Amédée, Birmingham REP - review
Playwright Eugène Ionesco, one of the leading lights in the Theatre of the Absurd genre, maintained that it was the job of the writer to ask questions and that it was up to politicians to provide the answers. His most successful play was The Rhinoceros, which dealt with the rise of Totalitarianism and showed how the strong could trample on the weak.
The REP's artistic director Roxana Silbert has chosen this relatively unknown work, first seen in 1954, by the French-Romanian writer and it certainly is a challenge, skilfully brought up-to-date in Sean Foley's adaptation.
The action opens with Amédée trying to concentrate on writing his play. He has been working on it for fifteen years and has only completed the first line. His wife Madeleine has been cleaning the bedroom, which contains a fifteen year old corpse. However, the corpse is not only incorruptible-- it has continued to grow and now dominates their lives. She is the main-bread-winner, apparently working from home as a telephonist, and the two of them are clearly slaves of duty as they try desperately to keep the body a secret.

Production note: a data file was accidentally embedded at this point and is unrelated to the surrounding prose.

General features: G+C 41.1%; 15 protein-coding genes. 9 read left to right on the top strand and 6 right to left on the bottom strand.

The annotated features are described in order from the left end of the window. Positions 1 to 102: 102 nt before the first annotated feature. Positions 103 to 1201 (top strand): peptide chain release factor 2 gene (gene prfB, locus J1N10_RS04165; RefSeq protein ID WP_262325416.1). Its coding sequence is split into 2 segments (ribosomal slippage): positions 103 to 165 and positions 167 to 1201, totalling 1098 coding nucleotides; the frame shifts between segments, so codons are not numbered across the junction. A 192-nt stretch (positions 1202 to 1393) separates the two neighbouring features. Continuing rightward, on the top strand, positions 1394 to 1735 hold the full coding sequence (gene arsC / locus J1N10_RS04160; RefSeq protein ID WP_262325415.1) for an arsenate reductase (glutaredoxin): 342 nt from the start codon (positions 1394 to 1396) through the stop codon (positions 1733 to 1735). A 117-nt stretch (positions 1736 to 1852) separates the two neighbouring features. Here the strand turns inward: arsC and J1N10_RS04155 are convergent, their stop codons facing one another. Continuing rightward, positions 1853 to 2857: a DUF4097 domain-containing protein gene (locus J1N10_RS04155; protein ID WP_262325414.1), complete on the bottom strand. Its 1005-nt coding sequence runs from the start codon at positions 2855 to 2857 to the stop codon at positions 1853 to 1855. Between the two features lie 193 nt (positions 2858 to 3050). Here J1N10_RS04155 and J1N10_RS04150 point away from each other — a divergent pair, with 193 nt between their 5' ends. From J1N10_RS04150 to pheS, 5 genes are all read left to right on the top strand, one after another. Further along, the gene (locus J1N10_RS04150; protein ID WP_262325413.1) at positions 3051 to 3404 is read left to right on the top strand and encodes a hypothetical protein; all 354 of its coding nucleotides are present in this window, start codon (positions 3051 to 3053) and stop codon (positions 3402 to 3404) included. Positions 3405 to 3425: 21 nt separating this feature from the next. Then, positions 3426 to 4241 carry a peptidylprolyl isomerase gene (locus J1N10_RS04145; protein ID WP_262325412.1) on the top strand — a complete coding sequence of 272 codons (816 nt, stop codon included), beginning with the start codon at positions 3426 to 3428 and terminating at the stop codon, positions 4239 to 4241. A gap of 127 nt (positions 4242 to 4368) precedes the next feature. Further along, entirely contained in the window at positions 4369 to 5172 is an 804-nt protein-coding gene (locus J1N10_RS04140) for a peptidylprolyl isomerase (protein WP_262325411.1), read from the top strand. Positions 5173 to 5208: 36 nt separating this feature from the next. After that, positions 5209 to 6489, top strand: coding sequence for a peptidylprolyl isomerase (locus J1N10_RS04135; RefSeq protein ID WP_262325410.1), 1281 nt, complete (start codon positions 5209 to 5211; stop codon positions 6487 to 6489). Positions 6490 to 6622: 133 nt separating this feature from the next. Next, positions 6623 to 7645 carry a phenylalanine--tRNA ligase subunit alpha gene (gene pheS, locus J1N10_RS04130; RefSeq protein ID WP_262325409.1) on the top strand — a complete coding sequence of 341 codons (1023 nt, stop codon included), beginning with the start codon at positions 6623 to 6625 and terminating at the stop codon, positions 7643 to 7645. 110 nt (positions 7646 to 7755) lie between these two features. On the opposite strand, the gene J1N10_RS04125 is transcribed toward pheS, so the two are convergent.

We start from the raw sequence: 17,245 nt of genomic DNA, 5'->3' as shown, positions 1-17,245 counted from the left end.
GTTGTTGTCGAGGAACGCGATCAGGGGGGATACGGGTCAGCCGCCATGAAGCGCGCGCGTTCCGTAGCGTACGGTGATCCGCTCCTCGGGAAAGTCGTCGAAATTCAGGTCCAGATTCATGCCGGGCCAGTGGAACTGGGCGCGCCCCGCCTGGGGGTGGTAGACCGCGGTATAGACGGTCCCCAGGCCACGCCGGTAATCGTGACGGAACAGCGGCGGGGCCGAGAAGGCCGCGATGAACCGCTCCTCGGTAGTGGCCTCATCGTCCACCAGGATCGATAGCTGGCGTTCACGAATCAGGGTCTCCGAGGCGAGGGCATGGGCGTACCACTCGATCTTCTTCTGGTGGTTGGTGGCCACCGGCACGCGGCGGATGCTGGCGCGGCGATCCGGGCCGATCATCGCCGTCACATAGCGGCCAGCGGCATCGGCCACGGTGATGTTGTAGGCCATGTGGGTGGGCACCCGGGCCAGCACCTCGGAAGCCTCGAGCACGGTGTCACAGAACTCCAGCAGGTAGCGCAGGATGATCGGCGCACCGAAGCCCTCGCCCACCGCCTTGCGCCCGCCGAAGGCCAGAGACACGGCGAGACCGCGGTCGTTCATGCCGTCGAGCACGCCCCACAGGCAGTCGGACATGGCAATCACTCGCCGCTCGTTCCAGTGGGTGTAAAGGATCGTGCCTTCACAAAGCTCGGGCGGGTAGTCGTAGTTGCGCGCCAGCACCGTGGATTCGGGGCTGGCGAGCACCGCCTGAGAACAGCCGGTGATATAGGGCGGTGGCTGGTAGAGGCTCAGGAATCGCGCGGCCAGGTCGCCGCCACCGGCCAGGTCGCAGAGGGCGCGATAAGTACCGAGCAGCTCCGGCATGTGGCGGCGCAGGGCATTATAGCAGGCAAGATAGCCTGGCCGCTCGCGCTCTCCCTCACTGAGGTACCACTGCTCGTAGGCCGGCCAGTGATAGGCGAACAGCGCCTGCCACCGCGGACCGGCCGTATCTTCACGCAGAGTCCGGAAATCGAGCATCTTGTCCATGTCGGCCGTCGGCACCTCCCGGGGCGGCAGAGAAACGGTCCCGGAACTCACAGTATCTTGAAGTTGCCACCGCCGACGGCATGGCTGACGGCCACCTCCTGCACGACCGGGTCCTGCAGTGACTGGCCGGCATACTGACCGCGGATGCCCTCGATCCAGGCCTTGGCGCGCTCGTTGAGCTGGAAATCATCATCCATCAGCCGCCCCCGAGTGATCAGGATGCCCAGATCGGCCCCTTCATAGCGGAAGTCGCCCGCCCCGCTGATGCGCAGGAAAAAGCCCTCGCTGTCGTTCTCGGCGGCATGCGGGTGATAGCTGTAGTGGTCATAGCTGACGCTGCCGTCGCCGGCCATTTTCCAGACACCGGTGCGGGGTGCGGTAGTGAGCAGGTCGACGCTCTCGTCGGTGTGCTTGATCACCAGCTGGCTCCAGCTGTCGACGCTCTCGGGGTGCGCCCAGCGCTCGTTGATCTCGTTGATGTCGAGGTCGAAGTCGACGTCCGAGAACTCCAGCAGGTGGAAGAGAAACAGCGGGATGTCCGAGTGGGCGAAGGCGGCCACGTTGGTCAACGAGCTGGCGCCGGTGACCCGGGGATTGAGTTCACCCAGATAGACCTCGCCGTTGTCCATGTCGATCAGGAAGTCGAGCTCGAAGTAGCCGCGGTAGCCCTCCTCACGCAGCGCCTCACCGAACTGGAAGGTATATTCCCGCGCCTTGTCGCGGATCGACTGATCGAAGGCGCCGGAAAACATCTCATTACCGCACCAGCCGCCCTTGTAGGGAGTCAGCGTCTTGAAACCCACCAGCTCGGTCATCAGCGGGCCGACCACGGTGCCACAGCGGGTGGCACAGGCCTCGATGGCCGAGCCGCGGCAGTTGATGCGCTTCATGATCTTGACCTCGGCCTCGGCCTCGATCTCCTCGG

The "body" in question is their marriage. We are given pieces of information, but whose body it is and how it got there are questions which are never really answered. Even the ability it has to create an abundance of poisonous mushrooms is a fact of life the couple have to learn to live with.
Ultimately, when the body begins to threaten to crowd them out of their apartment Madeleine says that the body has to go or she will get a divorce. The body is then bundled out of the apartment, but instead of the being disposed of in the canal, the body floats away into the sky with Amédée attached to it. It's a recognition that once the secret is out there is no longer any need to keep up the pretence.
The confines of the REP's Studio theatre make this a little difficult to achieve convincingly, but otherwise Roxana Silbert's production is a finely detailed piece of theatre which captures the strange dystopian nature of a marriage which has carefully removed any chance of coming into contact with the rest of society.
Josie Lawrence returns to the REP stage as Madeleine and succeeds in reflecting the many facets of this very complex character, while Trevor Fox, in the title role, brilliantly conveys the character of the writer frustrated by the overbearing presence in the next room.
While the context of the play suggests that we all might try to keep our skeletons securely in their cupboards, or the elephants confined to their rooms, there is a price to pay and that facing up to unpleasant truths may ultimately be the better choice.
Amédée runs at the REP until 11th March.
By Jerald Smith